Another one is drones, as I mentioned. So, like not so much a drone company, but a company that will enable drones to do deliveries. And a company that will enable the data to get off of drones, more easily. Stuff like that could be an area that I would get pretty excited about and same goes for other kinds of autonomous vehicles or whatnot.
And so that’s the sort of third area that I love spending time in. And then I get really excited about. There’s more, but those are three highlights.
Brian Ardinger: And the last topic I want to talk about is, so you’ve been on both sides of the table. You’ve been a founder with a startup. Now you’re on the other side as a venture partner. What’s some of the best and worst startup advice that you’ve seen from both sides of the table that you’d recommend to our founders out there that are listening.
Allison Weil: The best advice that I will tell you from my own failed startup is make sure that you are building a team around you that you can excel with. Right? You need to make sure that everybody around the table, at the earliest stages, when it’s two, three, four people, every one of those people needs to be working in sync and effectively and at their best and entirely committed. Without that, it makes everything else really, really, really hard.
And so, like really making sure that you’ve got a great team and that you’re working with a great team that you want to be in the trenches with is probably the biggest piece of advice I would give from my time as a founder.
And from my time as an investor, the other side of it is, and like, there’s part of me that really hates this advice. There’s part of me that like, doesn’t want to say this, but it’s also really true. Make sure you know how to tell your story. At the end of the day, you only fundamentally get like 30 minutes with me most of the time or, or other venture capitalists.
In that 30 minutes, I need to be able to answer a number of different questions about you and what you’re building. I need to understand it well enough to share it and share what’s exciting about it with the rest of my team if I find something interesting. And it can be hard to do that if you’re not effectively sharing your story with me. Who are you? How did you come to this problem? Why are you passionate about it? What are you doing to solve it? You know, what’s the status of the business and how’s it going?
And like quality answers to all of those in a short period of time can be difficult but practice it and really make sure that you’re doing it. Because the last thing that I want as a venture partner is to have a great business in front of me that’s just not good at like, making it clear that it’s great. Because that’s heartbreaking to me.
Like there’s something here, but if I can’t see it and I can’t like wrap my hands around it. Then I’m not going to be able to kind of keep digging in or it’s going to be really difficult for me to keep digging in.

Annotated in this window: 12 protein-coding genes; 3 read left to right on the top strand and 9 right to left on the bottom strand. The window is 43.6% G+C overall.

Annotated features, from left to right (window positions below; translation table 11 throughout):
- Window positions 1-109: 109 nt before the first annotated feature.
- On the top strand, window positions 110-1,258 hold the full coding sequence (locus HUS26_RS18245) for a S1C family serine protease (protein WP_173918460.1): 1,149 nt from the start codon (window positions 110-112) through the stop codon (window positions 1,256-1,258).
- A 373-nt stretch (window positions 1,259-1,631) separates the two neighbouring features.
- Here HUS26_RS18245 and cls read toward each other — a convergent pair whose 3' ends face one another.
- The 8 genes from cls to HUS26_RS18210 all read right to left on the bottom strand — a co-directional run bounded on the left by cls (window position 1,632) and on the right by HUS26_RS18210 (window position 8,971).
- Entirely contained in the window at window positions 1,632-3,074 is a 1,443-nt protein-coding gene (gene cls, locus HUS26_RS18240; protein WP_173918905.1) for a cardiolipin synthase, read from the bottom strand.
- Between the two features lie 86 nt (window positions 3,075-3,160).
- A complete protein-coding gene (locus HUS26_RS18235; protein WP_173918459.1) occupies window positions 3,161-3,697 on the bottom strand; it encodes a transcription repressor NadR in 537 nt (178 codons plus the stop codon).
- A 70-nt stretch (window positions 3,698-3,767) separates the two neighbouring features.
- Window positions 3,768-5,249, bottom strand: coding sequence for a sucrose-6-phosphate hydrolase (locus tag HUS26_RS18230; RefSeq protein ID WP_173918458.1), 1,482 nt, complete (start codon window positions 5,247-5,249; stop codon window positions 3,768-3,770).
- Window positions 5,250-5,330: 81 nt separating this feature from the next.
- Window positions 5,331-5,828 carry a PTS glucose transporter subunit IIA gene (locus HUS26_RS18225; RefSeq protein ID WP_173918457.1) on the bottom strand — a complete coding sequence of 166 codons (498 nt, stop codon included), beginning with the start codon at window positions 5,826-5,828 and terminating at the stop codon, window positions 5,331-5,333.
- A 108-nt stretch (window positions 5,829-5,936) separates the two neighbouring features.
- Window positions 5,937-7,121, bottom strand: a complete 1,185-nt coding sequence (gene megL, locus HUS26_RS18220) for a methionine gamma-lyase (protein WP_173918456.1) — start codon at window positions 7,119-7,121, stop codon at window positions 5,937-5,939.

Brian Ardinger: I think that’s an important point that being able to, the founder being able to translate that to the venture partner, so that they can translate that to their other partners and get feedback and that. I think that’s the hardest thing. Oftentimes you see a nugget there, but if you can’t clearly then re-communicate that back or transfer that enthusiasm the same way the founder does, it oftentimes dies right there.
Allison Weil: Completely or the founders will get stuck on like one part of their business. Actually, one of the biggest problems I see sometimes in a pitch is folks that are solving big, hairy, important problems, get stuck on the big hearing important problem, but they forget that like, I know that it’s a big carry important problem.
Like I live in the world too. And like, I see that the financial inclusion one is a great example. Like I see that this is a huge problem, and I don’t want to spend 20 minutes, of my 30 minutes on it. I want to spend one minute of my 30 minutes on like the piece that’s like, here’s there’s this big problem. And then I want to spend 29 minutes on, and this is how we’re going to solve it so much better than anybody else that you talked to about it.
For More Information
Brian Ardinger: Absolutely. Well, Allison, it’s great to talk to you and get some insight what’s going on. I’d love to have you back on the show and tell us in the future, what you’re seeing and that. If people want to find out more about yourself or about Hyde Park Venture Partners, what’s the best way to do that.
Allison Weil: The website for Hyde Park Venture Partners is www.hydeparkvp.com. And my email is Allison, ALLISON@HydeParkVP.com. And I’m always happy to chat. As I said earlier, love cold outreach. So please, please do it.
Brian Ardinger: Excellent. Well thank you for being on Inside Outside Innovation and sharing your thoughts. Looking forward to continuing the conversation and have a great week ahead.
Allison Weil: Thank you. And you as well.
Brian Ardinger: That’s it for another episode of Inside Outside Innovation. If you want to learn more about our team, our content, our services, check out InsideOutside.io or follow us on Twitter @theIOpodcast or @Ardinger. Until next time, go out and innovate.
FREE INNOVATION NEWSLETTER
Get the latest episodes of the Inside Outside Innovation podcast, in addition to thought leadership in the form of blogs, innovation resources, videos, and invitations to exclusive events. SUBSCRIBE HERE